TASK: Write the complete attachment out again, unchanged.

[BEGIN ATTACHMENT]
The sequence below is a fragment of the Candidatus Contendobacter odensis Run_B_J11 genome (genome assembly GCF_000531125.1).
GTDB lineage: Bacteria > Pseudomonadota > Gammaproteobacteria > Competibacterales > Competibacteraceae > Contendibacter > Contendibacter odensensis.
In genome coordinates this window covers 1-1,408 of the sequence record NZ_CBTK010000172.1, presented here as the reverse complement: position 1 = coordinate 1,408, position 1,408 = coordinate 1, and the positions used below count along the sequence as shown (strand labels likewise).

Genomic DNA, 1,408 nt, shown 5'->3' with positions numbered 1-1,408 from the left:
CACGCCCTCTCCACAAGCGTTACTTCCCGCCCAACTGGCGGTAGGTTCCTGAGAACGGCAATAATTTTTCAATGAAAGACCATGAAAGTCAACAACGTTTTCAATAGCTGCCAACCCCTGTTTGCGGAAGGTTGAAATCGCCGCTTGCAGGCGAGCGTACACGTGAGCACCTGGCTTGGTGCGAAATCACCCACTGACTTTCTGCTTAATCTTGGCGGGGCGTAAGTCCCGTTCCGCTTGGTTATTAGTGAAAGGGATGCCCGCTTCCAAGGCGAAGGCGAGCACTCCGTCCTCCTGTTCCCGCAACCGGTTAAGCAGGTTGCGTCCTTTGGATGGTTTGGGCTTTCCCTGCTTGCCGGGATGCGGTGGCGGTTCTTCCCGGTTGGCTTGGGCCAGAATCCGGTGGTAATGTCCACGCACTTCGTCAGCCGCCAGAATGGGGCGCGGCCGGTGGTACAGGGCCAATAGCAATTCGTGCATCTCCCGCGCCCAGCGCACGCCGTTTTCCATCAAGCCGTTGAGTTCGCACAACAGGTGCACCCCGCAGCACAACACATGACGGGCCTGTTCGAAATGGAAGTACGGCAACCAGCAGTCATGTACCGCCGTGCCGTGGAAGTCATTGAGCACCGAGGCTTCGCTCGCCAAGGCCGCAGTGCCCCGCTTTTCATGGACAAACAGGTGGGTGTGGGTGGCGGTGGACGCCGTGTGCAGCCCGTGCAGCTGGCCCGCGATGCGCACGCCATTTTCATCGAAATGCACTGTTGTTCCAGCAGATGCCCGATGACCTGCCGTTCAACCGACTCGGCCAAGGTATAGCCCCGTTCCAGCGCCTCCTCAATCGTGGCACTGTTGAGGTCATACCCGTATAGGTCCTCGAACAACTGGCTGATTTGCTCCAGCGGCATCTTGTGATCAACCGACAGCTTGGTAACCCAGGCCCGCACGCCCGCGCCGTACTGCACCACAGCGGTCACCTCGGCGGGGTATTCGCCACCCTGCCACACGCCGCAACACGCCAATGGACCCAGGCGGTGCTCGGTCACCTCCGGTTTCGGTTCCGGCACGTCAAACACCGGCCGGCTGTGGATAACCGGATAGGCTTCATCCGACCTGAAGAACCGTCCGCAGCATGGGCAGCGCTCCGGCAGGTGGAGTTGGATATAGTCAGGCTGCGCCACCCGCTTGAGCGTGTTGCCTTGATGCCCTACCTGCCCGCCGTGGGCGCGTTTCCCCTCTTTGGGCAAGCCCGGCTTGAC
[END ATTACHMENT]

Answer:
The sequence below is a fragment of the Candidatus Contendobacter odensis Run_B_J11 genome (genome assembly GCF_000531125.1).
GTDB lineage: Bacteria > Pseudomonadota > Gammaproteobacteria > Competibacterales > Competibacteraceae > Contendibacter > Contendibacter odensensis.
In genome coordinates this window covers 1-1,408 of the sequence record NZ_CBTK010000172.1, presented here as the reverse complement: position 1 = coordinate 1,408, position 1,408 = coordinate 1, and the positions used below count along the sequence as shown (strand labels likewise).

Genomic DNA, 1,408 nt, shown 5'->3' with positions numbered 1-1,408 from the left:
CACGCCCTCTCCACAAGCGTTACTTCCCGCCCAACTGGCGGTAGGTTCCTGAGAACGGCAATAATTTTTCAATGAAAGACCATGAAAGTCAACAACGTTTTCAATAGCTGCCAACCCCTGTTTGCGGAAGGTTGAAATCGCCGCTTGCAGGCGAGCGTACACGTGAGCACCTGGCTTGGTGCGAAATCACCCACTGACTTTCTGCTTAATCTTGGCGGGGCGTAAGTCCCGTTCCGCTTGGTTATTAGTGAAAGGGATGCCCGCTTCCAAGGCGAAGGCGAGCACTCCGTCCTCCTGTTCCCGCAACCGGTTAAGCAGGTTGCGTCCTTTGGATGGTTTGGGCTTTCCCTGCTTGCCGGGATGCGGTGGCGGTTCTTCCCGGTTGGCTTGGGCCAGAATCCGGTGGTAATGTCCACGCACTTCGTCAGCCGCCAGAATGGGGCGCGGCCGGTGGTACAGGGCCAATAGCAATTCGTGCATCTCCCGCGCCCAGCGCACGCCGTTTTCCATCAAGCCGTTGAGTTCGCACAACAGGTGCACCCCGCAGCACAACACATGACGGGCCTGTTCGAAATGGAAGTACGGCAACCAGCAGTCATGTACCGCCGTGCCGTGGAAGTCATTGAGCACCGAGGCTTCGCTCGCCAAGGCCGCAGTGCCCCGCTTTTCATGGACAAACAGGTGGGTGTGGGTGGCGGTGGACGCCGTGTGCAGCCCGTGCAGCTGGCCCGCGATGCGCACGCCATTTTCATCGAAATGCACTGTTGTTCCAGCAGATGCCCGATGACCTGCCGTTCAACCGACTCGGCCAAGGTATAGCCCCGTTCCAGCGCCTCCTCAATCGTGGCACTGTTGAGGTCATACCCGTATAGGTCCTCGAACAACTGGCTGATTTGCTCCAGCGGCATCTTGTGATCAACCGACAGCTTGGTAACCCAGGCCCGCACGCCCGCGCCGTACTGCACCACAGCGGTCACCTCGGCGGGGTATTCGCCACCCTGCCACACGCCGCAACACGCCAATGGACCCAGGCGGTGCTCGGTCACCTCCGGTTTCGGTTCCGGCACGTCAAACACCGGCCGGCTGTGGATAACCGGATAGGCTTCATCCGACCTGAAGAACCGTCCGCAGCATGGGCAGCGCTCCGGCAGGTGGAGTTGGATATAGTCAGGCTGCGCCACCCGCTTGAGCGTGTTGCCTTGATGCCCTACCTGCCCGCCGTGGGCGCGTTTCCCCTCTTTGGGCAAGCCCGGCTTGAC